LOS ANGELES — The chief executive who helped build KB Home into one of the country's largest homebuilders was convicted Wednesday of four felony counts in a stock scheme that prosecutors say netted him $6 million.
A federal jury in Los Angeles found Bruce Karatz guilty of two counts of mail fraud, one count of lying to company accountants and one count of making false statements in reports to the Securities and Exchange Commission.
Karatz was acquitted on 16 other counts, including three counts of securities fraud, the most serious charges against him.
The 64-year-old former CEO showed no emotion as the verdicts were read. He remains free on bond and faces up to 80 years in prison when he is sentenced Sept. 8, prosecutors said.
Defense attorney John Keker said he was disappointed at the four convictions despite his client's acquittal on the other charges. He planned to file a motion for a new trial.
"The jury got 80 percent of it right," he said. "We will continue to fight those counts because he's innocent of them. We are planning on Mr. Karatz's eventual vindication of the last 20 percent of this case."
It was the third time that top officials of high-flying California companies had been accused of criminally manipulating stock options. In March, former Brocade Communications Inc. CEO Gregory Reyes was convicted of nine counts of fraud and making false statements in connection with options backdating at the networking gear maker.
Reyes was originally convicted of similar charges in 2008 but an appeals court ordered a new trial, citing prosecutorial misconduct.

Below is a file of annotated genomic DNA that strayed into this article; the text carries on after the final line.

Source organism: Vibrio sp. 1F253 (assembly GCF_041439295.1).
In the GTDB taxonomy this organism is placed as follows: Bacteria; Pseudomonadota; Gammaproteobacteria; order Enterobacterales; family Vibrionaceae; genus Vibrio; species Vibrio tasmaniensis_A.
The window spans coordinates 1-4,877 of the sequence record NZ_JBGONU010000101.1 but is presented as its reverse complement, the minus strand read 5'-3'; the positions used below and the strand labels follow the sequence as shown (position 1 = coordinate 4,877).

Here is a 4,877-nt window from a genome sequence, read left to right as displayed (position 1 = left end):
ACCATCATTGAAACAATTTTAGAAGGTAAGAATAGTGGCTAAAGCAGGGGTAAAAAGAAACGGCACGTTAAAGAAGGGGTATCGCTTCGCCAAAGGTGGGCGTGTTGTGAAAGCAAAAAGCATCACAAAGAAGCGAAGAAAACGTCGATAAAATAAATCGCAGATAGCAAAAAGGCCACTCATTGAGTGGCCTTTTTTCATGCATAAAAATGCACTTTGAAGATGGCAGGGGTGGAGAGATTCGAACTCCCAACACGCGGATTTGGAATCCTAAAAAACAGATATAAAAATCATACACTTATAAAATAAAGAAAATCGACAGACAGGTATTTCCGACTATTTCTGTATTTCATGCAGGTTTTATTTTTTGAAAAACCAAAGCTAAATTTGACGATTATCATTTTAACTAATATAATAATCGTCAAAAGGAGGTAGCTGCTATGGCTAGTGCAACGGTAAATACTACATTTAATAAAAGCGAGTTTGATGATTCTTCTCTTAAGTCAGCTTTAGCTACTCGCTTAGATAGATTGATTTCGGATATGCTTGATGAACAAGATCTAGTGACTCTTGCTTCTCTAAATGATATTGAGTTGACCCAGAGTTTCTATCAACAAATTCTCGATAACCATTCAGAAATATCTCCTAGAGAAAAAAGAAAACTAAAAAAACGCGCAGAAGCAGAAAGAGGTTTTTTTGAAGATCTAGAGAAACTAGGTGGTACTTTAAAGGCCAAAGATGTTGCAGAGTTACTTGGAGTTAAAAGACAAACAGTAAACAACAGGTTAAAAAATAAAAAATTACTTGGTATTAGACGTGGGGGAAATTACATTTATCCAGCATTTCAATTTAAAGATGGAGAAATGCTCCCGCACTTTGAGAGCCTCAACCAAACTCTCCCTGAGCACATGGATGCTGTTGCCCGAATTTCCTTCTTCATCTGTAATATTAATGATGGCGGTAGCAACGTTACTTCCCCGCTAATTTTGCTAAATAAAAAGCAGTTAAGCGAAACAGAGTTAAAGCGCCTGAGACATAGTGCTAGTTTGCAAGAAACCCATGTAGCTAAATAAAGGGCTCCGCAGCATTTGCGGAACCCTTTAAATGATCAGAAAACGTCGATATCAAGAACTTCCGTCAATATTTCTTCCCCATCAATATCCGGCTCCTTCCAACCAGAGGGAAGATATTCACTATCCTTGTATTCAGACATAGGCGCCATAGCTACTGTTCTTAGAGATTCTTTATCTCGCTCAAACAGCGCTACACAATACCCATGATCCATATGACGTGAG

Last year, a federal judge in Orange County threw out similar cases against Broadcom Corp. co-founders Henry Samueli and Henry T. Nicholas III and Chief Financial Officer William Ruehle because of mistakes by prosecutors.
U.S. District Judge Otis Wright refused to allow Karatz's attorneys to pursue similar misconduct claims, saying he found no evidence of wrongdoing.
Prosecutors claimed Karatz made some $6 million by illegally backdating stock options between 1998 and 2005 while he was chairman and chief executive of Los Angeles-based KB Home.
A stock option allows an employee to purchase a company's stock at a preset price at a future date. Karatz retroactively tied the exercise price of his options to dates when the stock was selling for a low price, which increased his profit when he sold the shares.
The maneuver is legal if it is properly accounted for and disclosed to investors. Otherwise, it can allow companies to overstate profits and underpay taxes.
The counts Karatz was convicted of stem from mid-2006, when prosecutors say he concealed and lied about his role in the backdating.
At trial, former human resources head Gary Ray said his ex-boss helped engineer and benefited from a shift in company policy for awarding stock options, then tried to conceal his moves from investors.
Karatz's lawyers argued that he didn't knowingly break any laws and questioned Ray's credibility, noting that he pleaded guilty last year to conspiracy to obstruct justice and agreed to testify in return for leniency.
Karatz, Ray and another KB Home executive were forced out in 2006 after the company discovered stock options had been favorably dated between 1998 and 2005. The probe found that no other senior executives had a role in the backdating scheme.
Karatz agreed to pay some $7 million in September to settle civil charges of backdating stock options but did not admit any wrongdoing.